In terms of new obligations imposed on manufacturers, the MDR and the IVDR require manufacturers to maintain technical documentation available for an extended period of time, and maintain systems for risk and quality management for all devices. Manufacturers, excluding micro and small enterprises, are also required to have a person responsible for regulatory compliance available within their organizations. The responsibilities of this person include, at a minimum, ensuring that the manufacturer’s obligations pertaining to ensuring device conformity, compilation and updating of technical documentation, post-market surveillance and reporting are complied with.
Safety assessment throughout the life cycle of the device
The clinical evaluation provisions in the MDR and the IVDR illustrate a shifted focus from mere device approval to the entire device lifecycle. While the Regulations set out more specific requirements for clinical evaluations and their documentation, the evaluation and associated documentation must be updated throughout the life cycle of the device.
The focus on a continuous evaluation and improvement cycle is also reflected in the provisions regarding post-market surveillance. Manufacturers must have a post-market surveillance system for each device that is proportionate to the risk class and appropriate for the type of device. This includes proactively monitoring device performance for recertification, annual safety updates for higher risk class devices, and rapid reporting of safety incidents. Manufacturers must also have a post-market surveillance plan available as part of their technical documentation, with information concerning for example serious incidents, trend reporting and complaints. Increased reporting obligations means that all manufacturers will have to compile either post-market surveillance reports or periodic safety update reports, depending on the risk classification of the device.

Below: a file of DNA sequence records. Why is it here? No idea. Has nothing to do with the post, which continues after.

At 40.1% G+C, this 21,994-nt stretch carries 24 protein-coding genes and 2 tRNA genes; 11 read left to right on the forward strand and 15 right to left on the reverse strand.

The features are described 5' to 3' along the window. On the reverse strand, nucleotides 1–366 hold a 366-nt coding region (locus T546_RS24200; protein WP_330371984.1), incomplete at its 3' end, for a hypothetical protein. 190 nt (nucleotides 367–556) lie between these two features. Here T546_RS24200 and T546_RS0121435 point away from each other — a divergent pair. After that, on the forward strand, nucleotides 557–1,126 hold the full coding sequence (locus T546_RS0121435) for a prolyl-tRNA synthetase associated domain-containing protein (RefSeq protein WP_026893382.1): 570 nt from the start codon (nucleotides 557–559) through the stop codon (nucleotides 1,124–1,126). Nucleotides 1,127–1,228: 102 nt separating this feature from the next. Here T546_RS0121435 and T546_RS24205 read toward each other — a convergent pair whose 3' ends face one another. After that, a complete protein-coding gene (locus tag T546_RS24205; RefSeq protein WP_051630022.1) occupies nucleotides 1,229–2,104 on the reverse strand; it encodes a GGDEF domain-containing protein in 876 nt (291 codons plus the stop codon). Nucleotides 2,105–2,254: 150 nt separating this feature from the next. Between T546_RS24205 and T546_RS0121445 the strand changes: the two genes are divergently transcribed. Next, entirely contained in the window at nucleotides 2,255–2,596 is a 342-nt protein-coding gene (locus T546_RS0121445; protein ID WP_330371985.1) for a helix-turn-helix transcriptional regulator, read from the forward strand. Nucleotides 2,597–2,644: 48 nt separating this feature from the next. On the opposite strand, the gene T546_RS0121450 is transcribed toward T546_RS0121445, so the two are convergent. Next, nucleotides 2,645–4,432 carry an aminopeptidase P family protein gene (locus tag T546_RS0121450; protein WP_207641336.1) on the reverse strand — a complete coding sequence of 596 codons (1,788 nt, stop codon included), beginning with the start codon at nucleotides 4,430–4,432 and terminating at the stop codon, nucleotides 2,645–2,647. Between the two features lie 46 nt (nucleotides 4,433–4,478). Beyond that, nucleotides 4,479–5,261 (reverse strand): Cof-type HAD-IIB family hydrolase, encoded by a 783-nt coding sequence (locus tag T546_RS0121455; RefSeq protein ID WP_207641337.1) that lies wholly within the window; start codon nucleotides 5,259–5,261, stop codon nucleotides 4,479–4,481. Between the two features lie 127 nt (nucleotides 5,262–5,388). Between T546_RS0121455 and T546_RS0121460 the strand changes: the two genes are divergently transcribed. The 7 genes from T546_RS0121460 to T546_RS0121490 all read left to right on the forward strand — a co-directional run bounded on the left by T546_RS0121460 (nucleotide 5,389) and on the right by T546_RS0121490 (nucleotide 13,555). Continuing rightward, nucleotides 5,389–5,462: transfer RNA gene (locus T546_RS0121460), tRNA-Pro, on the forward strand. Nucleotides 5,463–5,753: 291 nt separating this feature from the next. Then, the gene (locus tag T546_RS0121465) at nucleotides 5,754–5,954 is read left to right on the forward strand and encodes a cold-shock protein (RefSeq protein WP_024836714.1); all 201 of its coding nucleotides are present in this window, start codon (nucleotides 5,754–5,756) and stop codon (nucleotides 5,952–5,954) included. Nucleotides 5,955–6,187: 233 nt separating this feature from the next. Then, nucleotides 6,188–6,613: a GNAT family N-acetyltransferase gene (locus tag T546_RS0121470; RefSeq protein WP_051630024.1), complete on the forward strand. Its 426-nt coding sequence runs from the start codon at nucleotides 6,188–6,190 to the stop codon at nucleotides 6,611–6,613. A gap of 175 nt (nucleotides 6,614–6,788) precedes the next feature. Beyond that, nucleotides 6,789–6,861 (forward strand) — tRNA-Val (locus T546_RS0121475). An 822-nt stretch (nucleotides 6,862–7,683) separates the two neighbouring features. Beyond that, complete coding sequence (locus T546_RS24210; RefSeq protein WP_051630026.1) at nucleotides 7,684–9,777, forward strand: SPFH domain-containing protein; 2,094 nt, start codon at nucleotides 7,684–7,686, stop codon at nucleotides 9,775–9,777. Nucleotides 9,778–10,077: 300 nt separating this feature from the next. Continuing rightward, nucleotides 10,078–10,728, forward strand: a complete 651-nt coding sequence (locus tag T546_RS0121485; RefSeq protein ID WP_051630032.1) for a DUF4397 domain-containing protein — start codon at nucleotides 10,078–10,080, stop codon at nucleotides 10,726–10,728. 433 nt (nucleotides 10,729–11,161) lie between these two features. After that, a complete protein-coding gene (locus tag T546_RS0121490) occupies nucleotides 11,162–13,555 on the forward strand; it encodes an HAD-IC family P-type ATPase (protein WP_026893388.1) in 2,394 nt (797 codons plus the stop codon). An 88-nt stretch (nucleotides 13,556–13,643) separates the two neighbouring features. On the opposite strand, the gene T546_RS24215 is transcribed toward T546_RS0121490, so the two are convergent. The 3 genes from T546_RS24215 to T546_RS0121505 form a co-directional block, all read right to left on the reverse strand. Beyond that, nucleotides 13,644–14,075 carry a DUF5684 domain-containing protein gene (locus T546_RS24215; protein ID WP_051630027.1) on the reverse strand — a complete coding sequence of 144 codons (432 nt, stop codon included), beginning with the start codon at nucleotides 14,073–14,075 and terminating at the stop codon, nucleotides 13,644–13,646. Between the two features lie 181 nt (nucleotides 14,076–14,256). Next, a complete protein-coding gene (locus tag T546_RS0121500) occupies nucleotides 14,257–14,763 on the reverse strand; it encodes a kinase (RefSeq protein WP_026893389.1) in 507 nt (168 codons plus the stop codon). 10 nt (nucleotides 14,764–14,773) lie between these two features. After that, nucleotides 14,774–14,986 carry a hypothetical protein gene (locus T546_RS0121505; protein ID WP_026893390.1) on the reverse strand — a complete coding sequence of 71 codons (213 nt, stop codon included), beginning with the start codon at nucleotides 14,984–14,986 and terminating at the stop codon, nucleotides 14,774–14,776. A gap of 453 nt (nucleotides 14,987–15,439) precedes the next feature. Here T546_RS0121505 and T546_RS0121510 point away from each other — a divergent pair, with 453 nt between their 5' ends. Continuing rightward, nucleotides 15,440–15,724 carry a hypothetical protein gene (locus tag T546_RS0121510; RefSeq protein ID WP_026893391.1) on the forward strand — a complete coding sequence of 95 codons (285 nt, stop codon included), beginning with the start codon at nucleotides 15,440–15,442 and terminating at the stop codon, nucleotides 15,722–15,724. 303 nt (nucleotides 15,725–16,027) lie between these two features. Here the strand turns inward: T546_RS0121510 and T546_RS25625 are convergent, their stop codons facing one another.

Also, the vigilance provisions are more rigorous under the new regulations. Serious incidents must be reported no later than 15 days after the manufacturer became aware of the incident, in comparison to the 30 days reporting time that was permitted previously. Implemented field safety corrective actions must also be reported, and manufacturers must conduct a separate analysis of serious incidents and the field safety corrective actions they have taken. The Regulations also introduce a new obligation relating to trend reporting, as manufacturers are required to analyze and report statistically significant increases in non-serious incidents.
The MDR and the IVDR introduce substantial changes to the regulatory framework in the field of medical devices that in its current form dates back to the 1990s. They play an essential role in ensuring that both patients and public health remain protected while at the same time securing access to innovative technology that offers new diagnostic and therapeutic opportunities.
By providing a new approach through checklist-like requirements and harmonized European standards, the MDR and the IVDR place significant obligations on economic operators in the medical device industry. Indeed, companies should not delay in preparing for the full application of the regulations by e.g. securing appropriate levels of expert resources to ensure compliance. Early preparations are also likely to give companies a competitive advantage and minimize certification bottlenecks in the run-up to May 2020 for the MDR, and 2022 for the IVDR.